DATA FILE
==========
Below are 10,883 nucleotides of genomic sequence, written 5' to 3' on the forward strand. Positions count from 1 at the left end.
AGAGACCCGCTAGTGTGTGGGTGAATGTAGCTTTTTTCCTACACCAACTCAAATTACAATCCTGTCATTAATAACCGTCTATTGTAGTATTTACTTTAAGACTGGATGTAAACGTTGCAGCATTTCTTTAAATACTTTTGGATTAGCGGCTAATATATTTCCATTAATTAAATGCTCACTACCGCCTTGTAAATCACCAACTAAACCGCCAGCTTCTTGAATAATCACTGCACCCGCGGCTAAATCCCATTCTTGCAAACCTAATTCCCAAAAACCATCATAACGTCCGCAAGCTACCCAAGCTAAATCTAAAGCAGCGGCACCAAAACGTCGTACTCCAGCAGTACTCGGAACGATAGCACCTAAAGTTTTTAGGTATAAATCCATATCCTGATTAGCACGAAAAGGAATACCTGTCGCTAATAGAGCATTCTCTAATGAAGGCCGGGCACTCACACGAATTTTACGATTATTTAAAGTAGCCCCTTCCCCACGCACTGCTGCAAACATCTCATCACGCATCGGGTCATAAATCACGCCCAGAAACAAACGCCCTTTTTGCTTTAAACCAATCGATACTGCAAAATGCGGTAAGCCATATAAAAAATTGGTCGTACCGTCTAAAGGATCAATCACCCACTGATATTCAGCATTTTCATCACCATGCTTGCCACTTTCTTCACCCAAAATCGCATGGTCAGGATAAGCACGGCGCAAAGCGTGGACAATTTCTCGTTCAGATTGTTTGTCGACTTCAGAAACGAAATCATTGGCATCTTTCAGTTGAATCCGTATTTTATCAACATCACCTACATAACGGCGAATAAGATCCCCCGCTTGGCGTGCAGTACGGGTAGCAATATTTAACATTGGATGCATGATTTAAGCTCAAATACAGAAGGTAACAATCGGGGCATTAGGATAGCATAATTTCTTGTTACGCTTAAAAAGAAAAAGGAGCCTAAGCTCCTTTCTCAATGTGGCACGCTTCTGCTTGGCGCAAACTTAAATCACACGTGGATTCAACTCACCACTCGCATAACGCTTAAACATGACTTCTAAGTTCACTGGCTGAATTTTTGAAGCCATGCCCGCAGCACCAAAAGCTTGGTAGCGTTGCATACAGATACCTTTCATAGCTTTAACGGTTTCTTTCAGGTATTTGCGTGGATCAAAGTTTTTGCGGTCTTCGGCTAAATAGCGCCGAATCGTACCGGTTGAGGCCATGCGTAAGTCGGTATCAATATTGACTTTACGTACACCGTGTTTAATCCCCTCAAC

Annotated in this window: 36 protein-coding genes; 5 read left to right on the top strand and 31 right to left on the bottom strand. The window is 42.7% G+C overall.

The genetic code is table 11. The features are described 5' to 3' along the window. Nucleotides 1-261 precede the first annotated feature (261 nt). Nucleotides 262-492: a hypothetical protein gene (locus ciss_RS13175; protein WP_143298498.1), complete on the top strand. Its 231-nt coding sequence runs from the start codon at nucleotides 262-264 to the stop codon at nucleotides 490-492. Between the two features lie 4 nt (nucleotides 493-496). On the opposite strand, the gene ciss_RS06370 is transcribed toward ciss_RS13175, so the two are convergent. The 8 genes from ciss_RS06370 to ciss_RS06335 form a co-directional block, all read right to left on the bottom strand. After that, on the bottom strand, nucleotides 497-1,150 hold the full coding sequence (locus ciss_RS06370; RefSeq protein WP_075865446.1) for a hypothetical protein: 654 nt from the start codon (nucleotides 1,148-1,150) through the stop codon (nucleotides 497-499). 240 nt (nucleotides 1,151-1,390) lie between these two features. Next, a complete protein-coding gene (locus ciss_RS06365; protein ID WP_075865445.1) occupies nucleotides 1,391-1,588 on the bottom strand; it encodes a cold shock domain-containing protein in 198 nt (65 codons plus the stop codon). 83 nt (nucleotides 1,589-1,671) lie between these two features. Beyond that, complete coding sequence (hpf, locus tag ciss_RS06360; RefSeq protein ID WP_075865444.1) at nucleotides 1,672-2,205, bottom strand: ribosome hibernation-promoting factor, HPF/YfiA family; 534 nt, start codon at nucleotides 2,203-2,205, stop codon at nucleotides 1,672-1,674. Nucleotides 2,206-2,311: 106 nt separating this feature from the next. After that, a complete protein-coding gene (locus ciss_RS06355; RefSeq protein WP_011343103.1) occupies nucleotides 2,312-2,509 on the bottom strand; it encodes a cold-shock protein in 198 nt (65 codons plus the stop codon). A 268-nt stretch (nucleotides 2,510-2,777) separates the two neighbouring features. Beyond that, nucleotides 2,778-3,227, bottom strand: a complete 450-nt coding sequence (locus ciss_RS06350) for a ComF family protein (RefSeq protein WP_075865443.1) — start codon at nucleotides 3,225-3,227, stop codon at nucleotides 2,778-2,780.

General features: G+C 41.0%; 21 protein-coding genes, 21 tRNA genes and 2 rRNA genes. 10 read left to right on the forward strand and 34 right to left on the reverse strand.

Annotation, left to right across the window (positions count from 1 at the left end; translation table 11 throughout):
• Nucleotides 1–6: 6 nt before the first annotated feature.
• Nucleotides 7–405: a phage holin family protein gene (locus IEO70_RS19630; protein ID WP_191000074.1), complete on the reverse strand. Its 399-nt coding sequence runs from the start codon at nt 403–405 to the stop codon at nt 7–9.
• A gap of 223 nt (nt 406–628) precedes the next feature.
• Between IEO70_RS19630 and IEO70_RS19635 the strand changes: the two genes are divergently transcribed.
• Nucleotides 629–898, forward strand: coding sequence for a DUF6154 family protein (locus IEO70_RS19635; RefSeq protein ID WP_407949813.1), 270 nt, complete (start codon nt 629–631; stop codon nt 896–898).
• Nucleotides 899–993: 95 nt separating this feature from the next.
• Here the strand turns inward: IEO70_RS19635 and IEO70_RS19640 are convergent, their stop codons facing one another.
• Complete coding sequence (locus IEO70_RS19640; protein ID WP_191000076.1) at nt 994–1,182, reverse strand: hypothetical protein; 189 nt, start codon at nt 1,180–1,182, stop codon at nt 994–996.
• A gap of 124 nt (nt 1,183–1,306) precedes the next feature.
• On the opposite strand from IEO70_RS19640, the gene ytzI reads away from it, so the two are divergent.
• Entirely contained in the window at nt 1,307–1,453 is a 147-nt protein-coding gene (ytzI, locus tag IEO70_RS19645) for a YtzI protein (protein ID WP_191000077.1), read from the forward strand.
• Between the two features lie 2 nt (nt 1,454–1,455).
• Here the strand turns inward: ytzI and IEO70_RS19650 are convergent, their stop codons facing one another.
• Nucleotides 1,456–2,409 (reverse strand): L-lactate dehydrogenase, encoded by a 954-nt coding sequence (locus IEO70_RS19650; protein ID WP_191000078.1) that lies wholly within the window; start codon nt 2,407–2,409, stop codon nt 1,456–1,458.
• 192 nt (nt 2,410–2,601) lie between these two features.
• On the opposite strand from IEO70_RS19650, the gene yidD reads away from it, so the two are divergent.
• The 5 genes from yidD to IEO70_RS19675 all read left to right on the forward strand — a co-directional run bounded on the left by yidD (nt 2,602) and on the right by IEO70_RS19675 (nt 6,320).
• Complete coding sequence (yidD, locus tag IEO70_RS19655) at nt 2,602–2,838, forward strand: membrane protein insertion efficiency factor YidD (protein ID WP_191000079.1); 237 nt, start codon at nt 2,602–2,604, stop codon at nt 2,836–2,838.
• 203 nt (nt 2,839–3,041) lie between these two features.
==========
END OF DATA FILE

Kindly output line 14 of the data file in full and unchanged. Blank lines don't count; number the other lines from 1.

• Complete coding sequence (locus IEO70_RS19640; protein ID WP_191000076.1) at nt 994–1,182, reverse strand: hypothetical protein; 189 nt, start codon at nt 1,180–1,182, stop codon at nt 994–996.